U.S. President George W. Bush says Russian counterpart Vladimir Putin should not be concerned about U.S. plans to build a missile defense system in Europe. Mr. Bush spoke to reporters after talks with British Prime Minister Tony Blair on the sidelines of the Group of Eight summit at a German Baltic Sea resort (Heiligendamm). President Bush said he looks forward to talks later in the day with Mr. Putin and that he would assure the Russian leader that the United States bears no animosity toword his country. He stressed that the U.S. missile defense system is aimed at preventing attacks from rogue nations -- not Russia
Philippines-US: The U.S. government has awarded 10 million dollars to four men in the Philippines who provided information that led to the deaths of the country's top two terrorist suspects. The men received some of the money in four black bags during a ceremony on the island of Jolo today (Thursday). The U.S. ambassador (Kristie Kenney) also attended the heavily-guarded ceremony.
JAPAN-TAIWAN: Former Taiwan President Lee Teng-hui has visited Tokyo's Yasukuni war shrine, despite China's objections. Mr. Lee says his visit today (Thursday) was a personal pilgrimage to pay respect to his elder brother. His brother's name is enshrined there because he fought for Japan during World War Two, when Taiwan was a Japanese colony. The shrine honors about two-and-a-half million Japanese war dead, including convicted war criminals. Visits to the shrine by Japanese leaders have strained diplomatic relations with China and South Korea, which say Yasukuni is an offensive reminder of Japan's wartime atrocities.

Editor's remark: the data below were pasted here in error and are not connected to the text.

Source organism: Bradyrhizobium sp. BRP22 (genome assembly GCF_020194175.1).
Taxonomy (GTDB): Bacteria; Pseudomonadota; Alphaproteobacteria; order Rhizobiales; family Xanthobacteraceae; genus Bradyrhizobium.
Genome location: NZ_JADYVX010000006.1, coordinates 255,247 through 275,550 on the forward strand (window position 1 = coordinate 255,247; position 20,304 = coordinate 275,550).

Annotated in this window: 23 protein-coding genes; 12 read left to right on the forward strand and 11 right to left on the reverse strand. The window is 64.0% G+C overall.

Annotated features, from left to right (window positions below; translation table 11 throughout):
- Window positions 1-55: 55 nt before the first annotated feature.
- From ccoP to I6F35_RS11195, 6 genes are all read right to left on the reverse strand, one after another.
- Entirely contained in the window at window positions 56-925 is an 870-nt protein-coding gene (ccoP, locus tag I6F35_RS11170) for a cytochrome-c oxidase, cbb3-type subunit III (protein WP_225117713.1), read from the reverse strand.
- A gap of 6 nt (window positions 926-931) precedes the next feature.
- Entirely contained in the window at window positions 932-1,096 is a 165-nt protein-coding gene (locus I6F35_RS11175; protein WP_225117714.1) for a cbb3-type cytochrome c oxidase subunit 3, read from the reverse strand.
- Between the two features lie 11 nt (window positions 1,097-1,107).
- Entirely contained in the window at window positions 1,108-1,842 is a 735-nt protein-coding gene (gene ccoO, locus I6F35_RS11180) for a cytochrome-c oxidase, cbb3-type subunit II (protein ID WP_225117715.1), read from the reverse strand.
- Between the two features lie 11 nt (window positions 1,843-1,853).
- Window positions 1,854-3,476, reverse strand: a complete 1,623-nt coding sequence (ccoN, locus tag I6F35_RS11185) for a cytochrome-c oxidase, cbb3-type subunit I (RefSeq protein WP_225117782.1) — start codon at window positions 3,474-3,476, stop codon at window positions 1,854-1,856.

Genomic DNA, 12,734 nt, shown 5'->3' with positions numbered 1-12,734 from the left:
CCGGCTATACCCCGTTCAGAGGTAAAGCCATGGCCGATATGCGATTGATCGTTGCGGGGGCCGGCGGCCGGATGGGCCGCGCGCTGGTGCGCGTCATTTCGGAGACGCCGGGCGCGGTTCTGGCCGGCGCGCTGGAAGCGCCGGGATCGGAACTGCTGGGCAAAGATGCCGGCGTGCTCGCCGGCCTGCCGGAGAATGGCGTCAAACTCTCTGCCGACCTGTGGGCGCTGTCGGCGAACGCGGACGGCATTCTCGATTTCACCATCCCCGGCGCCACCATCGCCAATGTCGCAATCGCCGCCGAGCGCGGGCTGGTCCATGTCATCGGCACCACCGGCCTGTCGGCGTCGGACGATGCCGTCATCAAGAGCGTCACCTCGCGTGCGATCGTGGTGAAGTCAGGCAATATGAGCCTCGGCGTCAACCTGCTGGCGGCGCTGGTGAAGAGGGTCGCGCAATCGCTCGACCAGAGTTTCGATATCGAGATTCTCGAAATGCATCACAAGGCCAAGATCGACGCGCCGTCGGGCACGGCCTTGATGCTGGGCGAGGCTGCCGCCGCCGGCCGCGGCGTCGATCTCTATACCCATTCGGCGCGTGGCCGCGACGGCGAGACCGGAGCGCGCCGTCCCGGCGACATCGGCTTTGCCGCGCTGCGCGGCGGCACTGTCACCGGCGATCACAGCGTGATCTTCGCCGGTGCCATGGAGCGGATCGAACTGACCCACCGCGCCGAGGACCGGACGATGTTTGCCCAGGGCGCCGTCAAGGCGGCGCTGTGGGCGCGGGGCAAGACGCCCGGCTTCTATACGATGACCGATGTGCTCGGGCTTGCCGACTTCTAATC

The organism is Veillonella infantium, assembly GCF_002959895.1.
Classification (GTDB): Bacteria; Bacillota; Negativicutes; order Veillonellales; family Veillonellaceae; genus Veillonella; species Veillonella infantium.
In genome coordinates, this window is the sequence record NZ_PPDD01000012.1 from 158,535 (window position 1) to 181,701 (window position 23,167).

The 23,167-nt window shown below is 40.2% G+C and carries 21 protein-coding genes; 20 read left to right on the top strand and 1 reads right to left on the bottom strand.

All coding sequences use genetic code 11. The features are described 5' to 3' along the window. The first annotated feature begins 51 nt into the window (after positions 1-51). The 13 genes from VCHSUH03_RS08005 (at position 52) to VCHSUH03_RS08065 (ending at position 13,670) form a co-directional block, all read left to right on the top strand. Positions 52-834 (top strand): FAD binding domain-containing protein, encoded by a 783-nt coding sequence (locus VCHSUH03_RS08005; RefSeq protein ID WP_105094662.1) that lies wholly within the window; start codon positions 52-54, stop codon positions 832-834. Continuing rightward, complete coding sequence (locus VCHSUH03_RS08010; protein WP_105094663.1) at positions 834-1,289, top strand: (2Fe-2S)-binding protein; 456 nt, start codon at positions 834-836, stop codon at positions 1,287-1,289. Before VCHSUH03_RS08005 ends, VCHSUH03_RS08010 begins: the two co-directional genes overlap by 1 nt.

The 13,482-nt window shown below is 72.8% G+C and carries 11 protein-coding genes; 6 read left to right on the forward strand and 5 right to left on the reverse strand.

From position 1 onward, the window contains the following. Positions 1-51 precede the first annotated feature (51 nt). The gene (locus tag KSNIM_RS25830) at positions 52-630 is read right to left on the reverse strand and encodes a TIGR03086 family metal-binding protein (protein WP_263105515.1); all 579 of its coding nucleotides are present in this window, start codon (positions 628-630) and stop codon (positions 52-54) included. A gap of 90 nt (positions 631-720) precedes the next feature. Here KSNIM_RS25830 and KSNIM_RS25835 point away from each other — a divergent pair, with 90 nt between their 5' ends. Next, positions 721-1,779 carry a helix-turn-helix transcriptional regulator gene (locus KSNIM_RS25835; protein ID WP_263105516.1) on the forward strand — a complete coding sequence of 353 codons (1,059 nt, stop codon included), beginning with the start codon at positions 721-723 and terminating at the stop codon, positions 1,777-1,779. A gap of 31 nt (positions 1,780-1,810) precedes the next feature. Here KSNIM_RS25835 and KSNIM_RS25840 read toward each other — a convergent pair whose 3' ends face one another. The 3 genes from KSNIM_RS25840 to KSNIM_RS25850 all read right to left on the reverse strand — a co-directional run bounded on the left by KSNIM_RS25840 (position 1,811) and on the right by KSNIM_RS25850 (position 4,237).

U.S -Vietnam: Vietnamese President Nguyen Minh Triet will visit the White House later this month for talks with U.S. President George W. Bush. Mr. Triet's visit is set for June 22nd. The White House says the leaders will discuss their countries' trade and economic relationship, cooperation on health and development issues, and cultural and educational relations.
THAILAND-THAKSIN: Thailand's deposed Prime Minister Thaksin Shinawatra says he would like to return to his home country after the military-run government restores democracy. Mr. Thaksin said he would like to live as a "normal citizen" in Thailand, teaching and doing charitable activities. He made the remark in Japan today (Thursday) while announcing his appointment as a guest lecturer at a Tokyo university. He said he expects democracy to return to Thailand soon, noting the military government's plan to hold elections in December and its removal this week of a ban on political party activities.
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